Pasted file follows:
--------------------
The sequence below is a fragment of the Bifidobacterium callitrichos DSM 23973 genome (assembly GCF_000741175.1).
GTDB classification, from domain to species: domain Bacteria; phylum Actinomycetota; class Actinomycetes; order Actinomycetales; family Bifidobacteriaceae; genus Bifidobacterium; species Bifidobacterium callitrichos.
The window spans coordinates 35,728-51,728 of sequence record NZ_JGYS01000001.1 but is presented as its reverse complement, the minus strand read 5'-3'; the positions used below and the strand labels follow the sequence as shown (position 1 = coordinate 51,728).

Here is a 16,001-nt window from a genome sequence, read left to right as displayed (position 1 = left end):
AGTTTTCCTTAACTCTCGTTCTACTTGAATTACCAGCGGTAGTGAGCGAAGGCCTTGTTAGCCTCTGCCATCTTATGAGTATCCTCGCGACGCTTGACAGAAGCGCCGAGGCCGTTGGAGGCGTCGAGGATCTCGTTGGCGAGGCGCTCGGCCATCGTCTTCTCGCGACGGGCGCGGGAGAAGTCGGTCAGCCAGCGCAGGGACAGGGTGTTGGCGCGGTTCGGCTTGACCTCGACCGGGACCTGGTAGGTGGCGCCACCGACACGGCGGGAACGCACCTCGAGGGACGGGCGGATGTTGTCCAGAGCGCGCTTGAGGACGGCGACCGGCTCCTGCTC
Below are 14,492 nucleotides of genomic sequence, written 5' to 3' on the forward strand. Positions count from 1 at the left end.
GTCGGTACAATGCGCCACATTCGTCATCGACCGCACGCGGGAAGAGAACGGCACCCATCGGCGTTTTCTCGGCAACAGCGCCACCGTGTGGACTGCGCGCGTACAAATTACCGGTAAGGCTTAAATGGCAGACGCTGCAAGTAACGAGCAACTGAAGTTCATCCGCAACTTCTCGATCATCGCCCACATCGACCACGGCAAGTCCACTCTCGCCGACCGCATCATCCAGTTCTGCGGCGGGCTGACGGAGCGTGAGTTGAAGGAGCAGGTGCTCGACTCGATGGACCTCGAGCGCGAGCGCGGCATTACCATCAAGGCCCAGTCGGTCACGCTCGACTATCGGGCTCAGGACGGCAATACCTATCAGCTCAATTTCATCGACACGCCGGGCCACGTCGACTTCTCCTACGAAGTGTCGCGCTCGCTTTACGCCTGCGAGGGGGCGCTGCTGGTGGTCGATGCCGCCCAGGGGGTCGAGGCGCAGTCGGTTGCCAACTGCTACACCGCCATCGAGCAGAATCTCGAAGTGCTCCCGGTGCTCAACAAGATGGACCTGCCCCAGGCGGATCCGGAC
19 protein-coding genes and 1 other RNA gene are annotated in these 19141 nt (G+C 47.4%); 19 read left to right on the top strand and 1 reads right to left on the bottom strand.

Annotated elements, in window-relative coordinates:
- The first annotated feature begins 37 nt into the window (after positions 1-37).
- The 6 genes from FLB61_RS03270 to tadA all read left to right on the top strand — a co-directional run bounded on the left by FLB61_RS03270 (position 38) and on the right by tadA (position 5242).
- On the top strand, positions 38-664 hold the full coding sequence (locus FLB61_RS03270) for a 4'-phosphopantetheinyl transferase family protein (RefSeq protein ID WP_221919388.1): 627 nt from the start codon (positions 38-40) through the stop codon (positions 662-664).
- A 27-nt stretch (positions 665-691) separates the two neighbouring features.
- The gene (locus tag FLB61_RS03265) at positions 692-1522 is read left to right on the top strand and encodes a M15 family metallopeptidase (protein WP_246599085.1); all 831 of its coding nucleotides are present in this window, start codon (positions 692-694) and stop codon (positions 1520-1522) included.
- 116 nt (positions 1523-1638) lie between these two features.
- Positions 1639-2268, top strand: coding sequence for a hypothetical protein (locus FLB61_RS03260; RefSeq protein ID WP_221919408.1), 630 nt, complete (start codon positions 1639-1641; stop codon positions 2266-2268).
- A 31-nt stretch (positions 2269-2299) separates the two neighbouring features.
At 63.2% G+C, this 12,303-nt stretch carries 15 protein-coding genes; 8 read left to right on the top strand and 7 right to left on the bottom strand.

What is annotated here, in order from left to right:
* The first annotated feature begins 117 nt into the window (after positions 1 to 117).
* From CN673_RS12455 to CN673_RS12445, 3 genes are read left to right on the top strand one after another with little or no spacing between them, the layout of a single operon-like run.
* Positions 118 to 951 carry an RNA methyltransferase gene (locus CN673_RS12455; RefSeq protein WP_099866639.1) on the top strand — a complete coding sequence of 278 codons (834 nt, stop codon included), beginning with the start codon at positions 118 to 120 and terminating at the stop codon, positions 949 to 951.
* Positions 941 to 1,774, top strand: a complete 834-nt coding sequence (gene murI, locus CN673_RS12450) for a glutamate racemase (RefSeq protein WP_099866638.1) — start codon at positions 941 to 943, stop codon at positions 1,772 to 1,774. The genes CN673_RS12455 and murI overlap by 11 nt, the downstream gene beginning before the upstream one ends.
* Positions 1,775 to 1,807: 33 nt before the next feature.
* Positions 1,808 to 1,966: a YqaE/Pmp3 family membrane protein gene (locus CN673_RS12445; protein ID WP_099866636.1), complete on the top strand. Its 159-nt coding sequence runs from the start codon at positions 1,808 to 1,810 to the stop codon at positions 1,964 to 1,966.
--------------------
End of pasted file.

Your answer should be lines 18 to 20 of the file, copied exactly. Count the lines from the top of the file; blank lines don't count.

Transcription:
At 63.2% G+C, this 12,303-nt stretch carries 15 protein-coding genes; 8 read left to right on the top strand and 7 right to left on the bottom strand.

What is annotated here, in order from left to right:
* The first annotated feature begins 117 nt into the window (after positions 1 to 117).